F-35 Armed With Lasers? Has The Military Been Watching Too Many Sci-Fi Movies? Meet LANCE: Noted science fiction author H.G. Wells was certainly a visionary who foresaw many advanced technologies – and while the world will never likely see the invention of a time machine, he conceived of a “heat ray,” a weapon that isn’t all that distinct from modern lasers. Used by the Martian invaders in his 1898 serialized story and later novel The War of the Worlds, the weapon predated actual lasers by sixty years.
Other authors would build on the theme, and there would be the “death-ray” seen in George Griffiths’ novel The World Masters (1903) and of course the ubiquitous ray guns that showed up in the various Buck Rogers and Flash Gordon serials of the 1930s. Such energy weapons are now a staple of science fiction, appearing with various names: lasers, phasers, disruptors, and blasters.
Science fiction is now becoming reality – at least according to Lockheed Martin, which has been developing its “Tactical Airborne Laser Weapon System” (TALWS), a platform that could be mounted on aircraft.
Tip of the LANCE
This month, Lockheed Martin announced that it had delivered a compact directed energy weapon to the Air Force Research Lab (AFRL) this past February, reaching a key milestone in the efforts that would see tactical fighter jets equipped with a laser capable of shooting down anti-aircraft missiles. Dubbed “LANCE” – “Laser Advancements for Next-generation Compact Environments” – it has been under development for several years.
Lockheed Martin had been awarded the contract to design, develop and produce the system in November 2017 as part of the United States Air Force’s Self-protect High Energy Laser Demonstrator (SHiELD) program.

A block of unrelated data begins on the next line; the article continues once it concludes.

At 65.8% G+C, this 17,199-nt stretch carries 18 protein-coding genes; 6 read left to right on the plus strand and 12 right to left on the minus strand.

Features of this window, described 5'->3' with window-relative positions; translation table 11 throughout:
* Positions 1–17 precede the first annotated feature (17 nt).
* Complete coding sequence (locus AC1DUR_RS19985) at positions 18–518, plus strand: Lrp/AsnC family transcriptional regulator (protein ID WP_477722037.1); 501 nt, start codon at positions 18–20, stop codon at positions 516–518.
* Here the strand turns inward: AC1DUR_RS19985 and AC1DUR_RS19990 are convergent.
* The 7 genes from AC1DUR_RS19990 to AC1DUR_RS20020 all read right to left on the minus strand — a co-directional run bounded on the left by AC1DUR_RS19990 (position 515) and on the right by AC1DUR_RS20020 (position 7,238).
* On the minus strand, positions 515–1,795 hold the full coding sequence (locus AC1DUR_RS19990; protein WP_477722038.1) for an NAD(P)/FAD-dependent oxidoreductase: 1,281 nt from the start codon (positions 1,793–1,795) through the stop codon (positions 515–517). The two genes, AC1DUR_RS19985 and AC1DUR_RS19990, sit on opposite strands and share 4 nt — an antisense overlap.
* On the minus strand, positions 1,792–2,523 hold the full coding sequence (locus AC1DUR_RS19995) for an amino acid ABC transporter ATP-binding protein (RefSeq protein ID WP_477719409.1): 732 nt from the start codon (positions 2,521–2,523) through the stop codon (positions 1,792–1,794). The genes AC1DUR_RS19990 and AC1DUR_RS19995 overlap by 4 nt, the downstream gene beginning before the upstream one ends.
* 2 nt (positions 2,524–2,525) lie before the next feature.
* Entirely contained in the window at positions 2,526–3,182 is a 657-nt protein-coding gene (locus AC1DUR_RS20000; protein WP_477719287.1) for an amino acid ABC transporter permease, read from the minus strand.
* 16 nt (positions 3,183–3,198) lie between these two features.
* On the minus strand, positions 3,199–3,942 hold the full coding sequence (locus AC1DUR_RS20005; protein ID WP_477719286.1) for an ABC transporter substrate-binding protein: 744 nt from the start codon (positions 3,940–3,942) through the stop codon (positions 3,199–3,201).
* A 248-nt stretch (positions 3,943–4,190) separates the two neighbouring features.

“It is the smallest, lightest, high energy laser of its power class that Lockheed Martin has built to date,” Tyler Griffin, a company executive told reporters earlier this month in the run up to the Farnborough Air Show, Breaking Defense reported. “It is a critical benchmark in developing an operational laser weapon system in the airborne domain.”
LANCE is a compact, high-efficiency laser that was designed to address the constraints of mounting such a weapon on a fighter aircraft. This follows efforts by the company to provide a 60 kW-class laser that was installed on a U.S. Army ground vehicle as part of the Robust Electric Laser Initiative program. The LANCE system is reportedly one-sixth the size of the Army laser, and it is complemented by a pod subsystem that mounts to the aircraft while it includes a beam control targeting system.
These subsystems are the most compact and capable laser weapon technologies delivered to date,” said Kent Wood, acting director of AFRL’s directed energy directorate, who added, “Mission utility analyses and wargaming studies are ongoing, and will help determine how these subsystems and/or an integrated laser weapon system might potentially be used. Specific targets for future tests and demonstrations will be determined by the results of these studies as well.”
Video: Tactical Airborne Laser Weapon System (TALWS)
Joint Effort is Ongoing
Developing such a futuristic weapon is apparently too great even for the country’s largest defense contractor. That is why SHiELD is actually a collaborative effort that involves several industry rivals. As reported by TheDrive Lockheed Martin has been contracted to provide the actual laser weapon, in the form of LANCE, while aerospace giant Boeing has produced the pod that carries it, and Northrop Grumman is now responsible for the beam control system that puts the laser onto its target.
Development is ongoing and it will be sometime before LANCE is able to actually be fired. First, there will need to be efforts to integrate the weapon with the thermal systems that manage the heating and cooling. Moreover, there has been no decision on any specific application or platform that could be employed with the LANCE.
No flight demonstration has been funded either.
Simply put, LANCE is just the first step of what will be many before we can expect to see F-35s flying around with laser weapons. It takes time to develop the weapons of the future, and many steps to get there.
Now a Senior Editor for 1945, Peter Suciu is a Michigan-based writer who has contributed to more than four dozen magazines, newspapers and websites. He regularly writes about military hardware, firearms history, cybersecurity and international affairs. Peter is also a Contributing Writer for Forbes.